Saturday, April 25, 2009

More on the Was on Drugs in the WSJ.

It seems more and more people are coming to the same, sane conclusion about the war on drugs that I did over 20 years ago. Today, in the Wall Street Journal there are pro and con columns about decriminalizing drugs. Unfortunately, the Journal is not free on line, so I won't link to it, but if you can read it for free somehow check it out.

Writing on the side of sanity is Yale Law School professor Steven B. Duke. The most interesting thing he brings to the table her is this:
A most impressive experiment has been underway in Portugal since 2001, when that country decriminalized the possession and personal use of all psychotropic drugs. According to a study just published by the Cato Institute, "judged by virtually every metric," the Portuguese decriminalization "has been a resounding success." Contrary to the prognostications of prohibitionists, the numbers of Portuguese drug users has not increased since decriminalization. Indeed, the percentage of the population who has ever used these drugs is lower in Portugal than virtually anywhere else in the European Union and is far below the percentage of users in the U.S.. One explanation for this startling fact is that decriminalization has both freed up funds for drug treatment and, by lifting the threat of criminal charges, encouraged drug abusers to seek that treatment.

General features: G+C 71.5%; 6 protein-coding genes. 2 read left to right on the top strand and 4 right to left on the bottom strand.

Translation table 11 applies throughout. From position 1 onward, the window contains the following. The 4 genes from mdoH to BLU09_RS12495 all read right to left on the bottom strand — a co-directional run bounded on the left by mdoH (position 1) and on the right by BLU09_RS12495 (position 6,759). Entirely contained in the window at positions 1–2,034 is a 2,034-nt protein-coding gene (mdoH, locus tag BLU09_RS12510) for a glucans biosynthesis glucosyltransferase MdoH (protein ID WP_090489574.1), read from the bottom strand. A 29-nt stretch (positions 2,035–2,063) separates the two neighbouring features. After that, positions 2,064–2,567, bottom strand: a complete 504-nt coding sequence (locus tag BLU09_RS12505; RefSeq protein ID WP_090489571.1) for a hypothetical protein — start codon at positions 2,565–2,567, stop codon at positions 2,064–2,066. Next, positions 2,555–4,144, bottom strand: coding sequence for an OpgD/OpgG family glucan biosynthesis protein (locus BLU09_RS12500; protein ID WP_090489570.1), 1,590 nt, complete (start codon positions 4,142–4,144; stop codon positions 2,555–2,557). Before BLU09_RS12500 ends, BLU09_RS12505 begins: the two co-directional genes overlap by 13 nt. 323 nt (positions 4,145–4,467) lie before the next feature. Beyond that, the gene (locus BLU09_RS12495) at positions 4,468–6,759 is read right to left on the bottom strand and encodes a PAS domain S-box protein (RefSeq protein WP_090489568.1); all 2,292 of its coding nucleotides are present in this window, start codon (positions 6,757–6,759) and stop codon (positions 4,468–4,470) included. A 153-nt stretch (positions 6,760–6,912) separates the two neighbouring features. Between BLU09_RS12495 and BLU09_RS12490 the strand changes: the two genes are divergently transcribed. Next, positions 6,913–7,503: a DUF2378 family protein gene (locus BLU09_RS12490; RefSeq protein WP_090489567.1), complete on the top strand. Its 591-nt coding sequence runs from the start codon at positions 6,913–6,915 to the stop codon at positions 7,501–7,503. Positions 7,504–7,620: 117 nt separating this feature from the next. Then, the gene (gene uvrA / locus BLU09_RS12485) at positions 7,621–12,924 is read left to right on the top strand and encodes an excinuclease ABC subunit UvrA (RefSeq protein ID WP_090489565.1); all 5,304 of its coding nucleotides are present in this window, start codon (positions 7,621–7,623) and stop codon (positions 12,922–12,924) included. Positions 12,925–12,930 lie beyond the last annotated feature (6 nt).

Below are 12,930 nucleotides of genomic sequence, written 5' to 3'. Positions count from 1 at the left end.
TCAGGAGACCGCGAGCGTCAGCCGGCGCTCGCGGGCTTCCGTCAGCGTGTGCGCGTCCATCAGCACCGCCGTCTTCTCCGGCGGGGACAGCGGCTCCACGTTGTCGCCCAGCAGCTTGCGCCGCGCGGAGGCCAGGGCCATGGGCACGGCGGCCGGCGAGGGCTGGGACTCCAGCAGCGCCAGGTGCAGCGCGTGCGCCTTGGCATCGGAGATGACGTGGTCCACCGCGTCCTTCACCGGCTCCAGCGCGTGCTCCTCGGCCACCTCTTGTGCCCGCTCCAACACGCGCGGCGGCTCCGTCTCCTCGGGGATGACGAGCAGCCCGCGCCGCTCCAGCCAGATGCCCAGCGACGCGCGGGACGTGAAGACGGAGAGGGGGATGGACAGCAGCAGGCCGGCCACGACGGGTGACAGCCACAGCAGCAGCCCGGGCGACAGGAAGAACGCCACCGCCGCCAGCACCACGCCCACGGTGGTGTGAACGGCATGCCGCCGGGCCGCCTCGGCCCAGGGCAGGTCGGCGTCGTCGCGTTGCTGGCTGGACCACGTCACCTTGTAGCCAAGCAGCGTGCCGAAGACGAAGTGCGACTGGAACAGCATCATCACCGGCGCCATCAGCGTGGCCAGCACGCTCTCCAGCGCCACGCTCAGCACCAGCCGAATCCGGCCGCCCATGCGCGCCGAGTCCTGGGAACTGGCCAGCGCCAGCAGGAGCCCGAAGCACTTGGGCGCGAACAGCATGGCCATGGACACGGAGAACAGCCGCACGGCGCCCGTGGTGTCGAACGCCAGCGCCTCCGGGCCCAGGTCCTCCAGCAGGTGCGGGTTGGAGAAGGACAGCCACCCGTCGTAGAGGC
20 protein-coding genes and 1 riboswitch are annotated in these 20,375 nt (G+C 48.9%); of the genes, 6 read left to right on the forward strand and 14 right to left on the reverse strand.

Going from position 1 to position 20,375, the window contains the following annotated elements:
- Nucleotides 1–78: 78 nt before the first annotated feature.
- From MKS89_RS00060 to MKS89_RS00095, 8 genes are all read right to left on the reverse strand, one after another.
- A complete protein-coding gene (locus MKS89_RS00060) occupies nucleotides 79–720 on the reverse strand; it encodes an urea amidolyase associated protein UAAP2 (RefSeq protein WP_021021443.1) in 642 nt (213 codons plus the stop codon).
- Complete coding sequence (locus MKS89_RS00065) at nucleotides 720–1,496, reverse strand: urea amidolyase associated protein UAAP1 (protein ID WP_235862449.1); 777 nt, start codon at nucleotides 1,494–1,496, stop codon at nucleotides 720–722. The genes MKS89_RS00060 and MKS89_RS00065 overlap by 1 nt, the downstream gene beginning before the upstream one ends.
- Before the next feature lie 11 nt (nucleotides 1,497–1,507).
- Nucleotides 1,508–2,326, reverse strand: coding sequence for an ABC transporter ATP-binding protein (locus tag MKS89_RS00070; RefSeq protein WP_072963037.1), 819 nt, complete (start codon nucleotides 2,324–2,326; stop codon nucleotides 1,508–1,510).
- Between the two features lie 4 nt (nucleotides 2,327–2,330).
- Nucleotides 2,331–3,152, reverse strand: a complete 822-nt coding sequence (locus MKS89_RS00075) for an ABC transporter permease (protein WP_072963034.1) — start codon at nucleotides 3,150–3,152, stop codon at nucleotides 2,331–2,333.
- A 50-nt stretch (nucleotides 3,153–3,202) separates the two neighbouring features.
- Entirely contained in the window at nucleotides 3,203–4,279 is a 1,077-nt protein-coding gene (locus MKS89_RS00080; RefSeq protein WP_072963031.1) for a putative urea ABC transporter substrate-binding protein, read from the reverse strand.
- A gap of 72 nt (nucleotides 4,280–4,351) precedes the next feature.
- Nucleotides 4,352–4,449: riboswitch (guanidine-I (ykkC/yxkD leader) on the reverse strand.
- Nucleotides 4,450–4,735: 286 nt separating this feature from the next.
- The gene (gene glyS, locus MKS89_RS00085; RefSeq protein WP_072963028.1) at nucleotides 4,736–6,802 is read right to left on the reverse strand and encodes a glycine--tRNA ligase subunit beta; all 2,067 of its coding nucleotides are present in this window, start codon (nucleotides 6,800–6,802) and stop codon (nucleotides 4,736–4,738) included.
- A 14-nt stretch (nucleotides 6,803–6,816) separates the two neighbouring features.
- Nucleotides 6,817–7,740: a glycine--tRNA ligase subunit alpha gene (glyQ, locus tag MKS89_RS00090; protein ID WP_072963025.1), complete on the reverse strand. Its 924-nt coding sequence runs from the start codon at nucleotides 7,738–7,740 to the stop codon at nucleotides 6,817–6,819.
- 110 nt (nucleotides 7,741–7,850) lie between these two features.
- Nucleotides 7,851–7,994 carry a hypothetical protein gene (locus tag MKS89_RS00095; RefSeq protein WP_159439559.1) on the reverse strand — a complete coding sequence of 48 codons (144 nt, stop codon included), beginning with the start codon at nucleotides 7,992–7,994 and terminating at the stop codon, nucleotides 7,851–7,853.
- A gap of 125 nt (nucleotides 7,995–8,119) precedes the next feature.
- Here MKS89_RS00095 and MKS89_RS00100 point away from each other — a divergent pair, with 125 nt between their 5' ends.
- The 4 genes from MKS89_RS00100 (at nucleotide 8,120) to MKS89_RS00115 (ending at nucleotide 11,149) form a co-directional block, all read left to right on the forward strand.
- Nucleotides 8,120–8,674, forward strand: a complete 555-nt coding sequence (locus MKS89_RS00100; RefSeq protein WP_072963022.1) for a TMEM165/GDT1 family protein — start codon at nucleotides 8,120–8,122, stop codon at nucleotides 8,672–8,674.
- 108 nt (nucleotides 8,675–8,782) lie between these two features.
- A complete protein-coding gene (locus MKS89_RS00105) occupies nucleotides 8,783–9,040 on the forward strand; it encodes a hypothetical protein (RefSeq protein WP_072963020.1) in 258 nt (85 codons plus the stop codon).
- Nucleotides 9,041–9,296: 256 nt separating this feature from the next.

Writing for the side of continued immoral stupidity is, SURPRISE, Bush's drug Czar, the guy who thought busting medical marijuana sellers in California was a good use of your tax dollars (but, I'm sure, wants to see your taxes cut!). It would be silly to think you would get any intelligent thought from an 8 year member of w's administration, but look at this quote, from the middle of an otherwise idiotic babble about how we can't make drugs legal:
What are the indelible lessons? In the process of making the drug problem much smaller, we learned the importance of education -- not principally teaching the young about the health dangers of specific drugs, but teaching young and old about the disease of addiction. We know that the disease begins with the use of addictive drugs and that those drugs change the brain -- they create craving, impair judgment and lead to withdrawal or a feeling of illness in absence of the drug. Science has helped us see that we need to help those who are addicted particularly when they do not want our help -- every family of an addict or alcoholic knows that denial is a terrible part of this disease.

So, President Obama, since you are looking for ways to save the taxpayers some money, why not look at the war on drugs.

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